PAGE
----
Early Notables of the Ffytchey family (pre 1700)
Notables of this surname at this time include: Ralph Fitch ( fl. 1583-1606), English traveller in India, who "was among the first Englishmen known to have made the overland route down the Euphrates Valley towards India. He left London on 12 Feb. 1583 with other merchants of the Levant Company, among whom were J. Newberry, J. Eldred, W. Leedes, jeweller, and J. Story, a painter. How far Fitch's travels and experience in the East may have contributed to the establishment of...
Another 79 words (6 lines of text) are included under the topic Early Ffytchey Notables in all our PDF Extended History products and printed products wherever possible.
Migration of the Ffytchey family to Ireland
Some of the Ffytchey family moved to Ireland, but this topic is not covered in this excerpt.
Another 67 words (5 lines of text) about their life in Ireland is included in all our PDF Extended History products and printed products wherever possible.
Migration of the Ffytchey family
Families began migrating abroad in enormous numbers because of the political and religious discontent in England. Often faced with persecution and starvation in England, the possibilities of the New World attracted many English people. Although the ocean trips took many lives, those who did get to North America were instrumental in building the necessary groundwork for what would become for new powerful nations. Some of the first immigrants to cross the Atlantic and come to North America bore the name Ffytchey, or a variant listed above: Matthew Fitch who settled in Virginia in 1606; fourteen years before the "Mayflower"; Enecha Fitch who purchased land in Virginia in 1624; James and Abigail Fitch who landed in Boston in 1635.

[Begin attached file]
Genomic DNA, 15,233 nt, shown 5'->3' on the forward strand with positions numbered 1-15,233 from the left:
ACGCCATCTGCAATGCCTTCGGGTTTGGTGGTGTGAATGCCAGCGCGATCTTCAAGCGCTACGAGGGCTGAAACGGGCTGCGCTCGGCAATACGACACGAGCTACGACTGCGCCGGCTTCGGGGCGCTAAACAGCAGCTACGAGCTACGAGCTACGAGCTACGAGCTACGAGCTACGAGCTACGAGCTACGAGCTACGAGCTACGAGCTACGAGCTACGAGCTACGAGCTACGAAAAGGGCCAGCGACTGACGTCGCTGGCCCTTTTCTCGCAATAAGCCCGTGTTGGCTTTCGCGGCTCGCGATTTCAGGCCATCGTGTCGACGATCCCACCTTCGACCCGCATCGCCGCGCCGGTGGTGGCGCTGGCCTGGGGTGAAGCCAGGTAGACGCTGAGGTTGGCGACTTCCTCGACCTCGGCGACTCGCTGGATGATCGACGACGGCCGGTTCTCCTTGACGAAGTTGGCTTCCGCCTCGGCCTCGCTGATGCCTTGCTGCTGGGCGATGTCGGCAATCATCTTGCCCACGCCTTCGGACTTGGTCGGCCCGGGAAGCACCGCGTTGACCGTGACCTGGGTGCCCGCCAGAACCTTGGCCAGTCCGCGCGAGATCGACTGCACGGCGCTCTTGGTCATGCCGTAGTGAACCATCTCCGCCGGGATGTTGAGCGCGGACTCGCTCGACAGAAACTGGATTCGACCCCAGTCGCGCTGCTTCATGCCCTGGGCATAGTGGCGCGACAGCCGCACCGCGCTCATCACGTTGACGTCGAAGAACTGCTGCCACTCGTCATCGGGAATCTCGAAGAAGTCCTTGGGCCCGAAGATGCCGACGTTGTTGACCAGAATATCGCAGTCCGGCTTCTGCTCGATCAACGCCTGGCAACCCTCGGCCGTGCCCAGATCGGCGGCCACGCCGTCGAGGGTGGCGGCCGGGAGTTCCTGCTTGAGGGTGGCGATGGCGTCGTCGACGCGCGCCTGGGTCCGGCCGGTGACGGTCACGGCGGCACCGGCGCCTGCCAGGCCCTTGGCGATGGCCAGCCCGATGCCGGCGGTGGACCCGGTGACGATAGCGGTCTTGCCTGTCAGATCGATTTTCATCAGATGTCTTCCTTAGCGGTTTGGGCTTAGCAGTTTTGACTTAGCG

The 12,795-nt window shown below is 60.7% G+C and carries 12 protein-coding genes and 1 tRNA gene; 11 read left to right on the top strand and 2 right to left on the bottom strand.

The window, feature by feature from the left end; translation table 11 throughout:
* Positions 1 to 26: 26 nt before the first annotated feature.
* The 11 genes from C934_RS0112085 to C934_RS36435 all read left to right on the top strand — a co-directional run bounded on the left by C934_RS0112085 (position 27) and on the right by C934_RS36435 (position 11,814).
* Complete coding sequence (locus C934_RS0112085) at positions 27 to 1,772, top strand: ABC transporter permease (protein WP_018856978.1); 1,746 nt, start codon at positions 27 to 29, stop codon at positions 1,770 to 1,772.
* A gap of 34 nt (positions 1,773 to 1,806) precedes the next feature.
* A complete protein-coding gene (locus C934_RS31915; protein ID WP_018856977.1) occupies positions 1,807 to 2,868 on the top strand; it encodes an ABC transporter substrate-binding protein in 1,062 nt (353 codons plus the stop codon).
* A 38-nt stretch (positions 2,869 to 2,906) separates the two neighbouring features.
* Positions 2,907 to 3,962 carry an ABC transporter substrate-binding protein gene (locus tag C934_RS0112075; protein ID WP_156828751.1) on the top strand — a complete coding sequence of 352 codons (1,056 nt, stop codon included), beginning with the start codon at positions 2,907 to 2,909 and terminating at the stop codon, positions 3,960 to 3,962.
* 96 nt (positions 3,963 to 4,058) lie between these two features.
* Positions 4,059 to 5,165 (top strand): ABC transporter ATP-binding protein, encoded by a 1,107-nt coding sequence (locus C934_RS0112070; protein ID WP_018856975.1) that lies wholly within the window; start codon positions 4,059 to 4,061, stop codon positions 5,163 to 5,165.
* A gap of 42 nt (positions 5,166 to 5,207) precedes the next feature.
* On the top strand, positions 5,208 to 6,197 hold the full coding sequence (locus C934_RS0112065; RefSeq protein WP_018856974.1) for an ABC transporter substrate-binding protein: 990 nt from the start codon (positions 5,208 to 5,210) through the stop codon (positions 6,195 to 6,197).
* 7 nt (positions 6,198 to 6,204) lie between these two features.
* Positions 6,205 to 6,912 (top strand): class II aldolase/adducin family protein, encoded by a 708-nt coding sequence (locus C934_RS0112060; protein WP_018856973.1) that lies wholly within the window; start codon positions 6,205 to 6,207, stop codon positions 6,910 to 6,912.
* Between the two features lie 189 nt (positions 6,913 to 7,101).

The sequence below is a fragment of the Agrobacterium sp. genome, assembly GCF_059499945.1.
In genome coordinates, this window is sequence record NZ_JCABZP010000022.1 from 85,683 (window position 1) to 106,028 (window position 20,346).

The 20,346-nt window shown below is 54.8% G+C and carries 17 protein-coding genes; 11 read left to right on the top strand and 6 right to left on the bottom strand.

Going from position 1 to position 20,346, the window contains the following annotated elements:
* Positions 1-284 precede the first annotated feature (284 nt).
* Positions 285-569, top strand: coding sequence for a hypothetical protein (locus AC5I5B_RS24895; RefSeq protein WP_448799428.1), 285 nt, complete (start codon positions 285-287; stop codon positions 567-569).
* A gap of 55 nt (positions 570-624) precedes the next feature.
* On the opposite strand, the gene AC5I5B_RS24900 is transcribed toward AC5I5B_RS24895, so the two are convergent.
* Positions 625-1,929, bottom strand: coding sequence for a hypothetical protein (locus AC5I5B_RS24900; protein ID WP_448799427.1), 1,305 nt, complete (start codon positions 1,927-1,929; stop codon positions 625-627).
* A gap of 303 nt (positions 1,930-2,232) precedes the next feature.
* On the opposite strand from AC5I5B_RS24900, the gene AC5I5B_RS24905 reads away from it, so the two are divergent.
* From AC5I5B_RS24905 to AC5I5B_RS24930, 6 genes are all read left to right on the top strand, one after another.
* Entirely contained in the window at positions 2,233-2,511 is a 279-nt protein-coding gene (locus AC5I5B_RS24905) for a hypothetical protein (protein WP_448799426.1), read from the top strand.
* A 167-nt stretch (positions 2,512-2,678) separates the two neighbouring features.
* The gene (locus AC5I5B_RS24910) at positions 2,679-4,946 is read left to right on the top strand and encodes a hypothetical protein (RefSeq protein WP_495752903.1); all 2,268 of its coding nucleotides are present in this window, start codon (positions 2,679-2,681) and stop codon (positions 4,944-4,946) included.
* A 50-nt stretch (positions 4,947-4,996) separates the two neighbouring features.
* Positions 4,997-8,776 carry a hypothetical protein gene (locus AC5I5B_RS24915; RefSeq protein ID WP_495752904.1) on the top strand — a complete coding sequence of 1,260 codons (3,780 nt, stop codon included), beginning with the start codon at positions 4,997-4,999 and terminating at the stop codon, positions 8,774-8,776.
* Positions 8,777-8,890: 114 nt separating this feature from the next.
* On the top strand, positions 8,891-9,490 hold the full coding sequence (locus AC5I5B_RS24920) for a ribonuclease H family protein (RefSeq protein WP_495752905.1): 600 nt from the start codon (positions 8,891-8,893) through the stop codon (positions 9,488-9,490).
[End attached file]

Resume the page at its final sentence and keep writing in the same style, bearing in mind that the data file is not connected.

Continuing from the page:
Related Stories +
The Ffytchey Motto +
The motto was originally a war cry or slogan. Mottoes first began to be shown with arms in the 14th and 15th centuries, but were not in general use until the 17th century. Thus the oldest coats of arms generally do not include a motto. Mottoes seldom form part of the grant of arms: Under most heraldic authorities, a motto is an optional component of the coat of arms, and can be added to or changed at will; many families have chosen not to display a motto.
Motto Translation: Hope.
- ^ The Norman People and Their Existing Descendants in the British Dominions and the United States Of America. Baltimore: Genealogical Publishing, 1975. Print. (ISBN 0-8063-0636-X)
- ^ Barber, Henry, British Family Names London: Elliot Stock, 62 Paternoster Row, 1894. Print.
- ^ Harrison, Henry, Surnames of the United Kingdom: A Concise Etymological Dictionary Baltimore: Geneological Publishing Company, 2013. Print
- ^ Lower, Mark Anthony, Patronymica Britannica, A Dictionary of Family Names of the United Kingdom. London: John Russel Smith, 1860. Print.
- ^ Reaney, P.H and R.M. Wilson, A Dictionary of English Surnames. London: Routledge, 1991. Print. (ISBN 0-415-05737-X)
- ^ Guppy, Henry Brougham, Homes of Family Names in Great Britain. 1890. Print.
- ^ Bardsley, C.W, A Dictionary of English and Welsh Surnames: With Special American Instances. Wiltshire: Heraldry Today, 1901. Print. (ISBN 0-900455-44-6)
- ^ Cleveland, Dutchess of The Battle Abbey Roll with some Account of the Norman Lineages. London: John Murray, Abermarle Street, 1889. Print. Volume 2 of 3
- ^ Worth, R.N., A History of Devonshire London: Elliot Stock, 62, Paternoster Row, E.G., 1895. Digital